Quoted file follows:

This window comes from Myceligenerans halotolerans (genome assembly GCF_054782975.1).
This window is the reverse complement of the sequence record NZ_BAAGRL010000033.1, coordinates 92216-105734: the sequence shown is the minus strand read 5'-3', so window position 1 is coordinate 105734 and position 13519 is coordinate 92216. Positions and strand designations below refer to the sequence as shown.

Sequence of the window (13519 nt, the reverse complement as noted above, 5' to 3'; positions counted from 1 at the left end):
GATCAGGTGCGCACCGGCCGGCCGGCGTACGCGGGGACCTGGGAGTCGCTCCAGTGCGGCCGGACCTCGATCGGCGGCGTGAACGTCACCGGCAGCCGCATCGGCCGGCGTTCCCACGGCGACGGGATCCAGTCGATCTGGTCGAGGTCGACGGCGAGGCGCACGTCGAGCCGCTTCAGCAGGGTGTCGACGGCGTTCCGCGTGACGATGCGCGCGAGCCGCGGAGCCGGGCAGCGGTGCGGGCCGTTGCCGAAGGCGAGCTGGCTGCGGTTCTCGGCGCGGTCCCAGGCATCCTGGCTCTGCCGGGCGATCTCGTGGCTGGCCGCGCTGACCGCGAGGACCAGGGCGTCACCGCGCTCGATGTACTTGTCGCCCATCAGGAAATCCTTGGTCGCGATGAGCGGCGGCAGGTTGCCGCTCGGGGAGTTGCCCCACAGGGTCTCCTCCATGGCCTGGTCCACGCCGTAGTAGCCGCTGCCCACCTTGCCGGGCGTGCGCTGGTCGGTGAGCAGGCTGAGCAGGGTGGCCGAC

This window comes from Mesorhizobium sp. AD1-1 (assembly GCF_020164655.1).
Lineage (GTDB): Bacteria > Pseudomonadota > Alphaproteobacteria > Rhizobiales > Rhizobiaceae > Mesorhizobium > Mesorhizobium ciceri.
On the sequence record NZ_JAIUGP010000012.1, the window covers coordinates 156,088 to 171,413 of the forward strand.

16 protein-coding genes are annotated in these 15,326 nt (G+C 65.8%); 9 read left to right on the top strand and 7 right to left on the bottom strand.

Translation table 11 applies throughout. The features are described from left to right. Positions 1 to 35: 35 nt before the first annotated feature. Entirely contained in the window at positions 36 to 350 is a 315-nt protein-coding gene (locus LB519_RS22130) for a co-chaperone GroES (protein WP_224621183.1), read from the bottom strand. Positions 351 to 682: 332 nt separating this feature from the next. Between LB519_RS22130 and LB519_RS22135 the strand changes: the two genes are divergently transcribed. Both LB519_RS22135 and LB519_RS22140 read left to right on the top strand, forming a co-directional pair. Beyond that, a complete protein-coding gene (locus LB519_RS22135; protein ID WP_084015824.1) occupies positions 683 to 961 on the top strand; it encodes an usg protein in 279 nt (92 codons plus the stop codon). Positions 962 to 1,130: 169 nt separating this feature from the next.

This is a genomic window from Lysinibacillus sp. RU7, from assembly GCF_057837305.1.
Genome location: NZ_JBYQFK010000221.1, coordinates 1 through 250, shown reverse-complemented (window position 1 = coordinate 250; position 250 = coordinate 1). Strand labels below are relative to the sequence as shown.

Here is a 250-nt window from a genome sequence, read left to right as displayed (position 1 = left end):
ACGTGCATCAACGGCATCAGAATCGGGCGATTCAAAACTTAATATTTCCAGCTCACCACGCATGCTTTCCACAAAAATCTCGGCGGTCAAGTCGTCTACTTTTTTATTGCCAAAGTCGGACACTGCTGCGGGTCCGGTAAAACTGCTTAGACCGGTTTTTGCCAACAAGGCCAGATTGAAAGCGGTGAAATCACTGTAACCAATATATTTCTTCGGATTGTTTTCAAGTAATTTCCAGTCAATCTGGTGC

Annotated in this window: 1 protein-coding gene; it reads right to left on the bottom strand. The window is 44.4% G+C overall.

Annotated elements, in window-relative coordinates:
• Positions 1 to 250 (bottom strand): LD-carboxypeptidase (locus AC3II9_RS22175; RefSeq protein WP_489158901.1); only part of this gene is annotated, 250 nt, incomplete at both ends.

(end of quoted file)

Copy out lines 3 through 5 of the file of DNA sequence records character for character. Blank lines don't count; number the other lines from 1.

Sequence of the window (13519 nt, the reverse complement as noted above, 5' to 3'; positions counted from 1 at the left end):
GATCAGGTGCGCACCGGCCGGCCGGCGTACGCGGGGACCTGGGAGTCGCTCCAGTGCGGCCGGACCTCGATCGGCGGCGTGAACGTCACCGGCAGCCGCATCGGCCGGCGTTCCCACGGCGACGGGATCCAGTCGATCTGGTCGAGGTCGACGGCGAGGCGCACGTCGAGCCGCTTCAGCAGGGTGTCGACGGCGTTCCGCGTGACGATGCGCGCGAGCCGCGGAGCCGGGCAGCGGTGCGGGCCGTTGCCGAAGGCGAGCTGGCTGCGGTTCTCGGCGCGGTCCCAGGCATCCTGGCTCTGCCGGGCGATCTCGTGGCTGGCCGCGCTGACCGCGAGGACCAGGGCGTCACCGCGCTCGATGTACTTGTCGCCCATCAGGAAATCCTTGGTCGCGATGAGCGGCGGCAGGTTGCCGCTCGGGGAGTTGCCCCACAGGGTCTCCTCCATGGCCTGGTCCACGCCGTAGTAGCCGCTGCCCACCTTGCCGGGCGTGCGCTGGTCGGTGAGCAGGCTGAGCAGGGTGGCCGAC

This window comes from Mesorhizobium sp. AD1-1 (assembly GCF_020164655.1).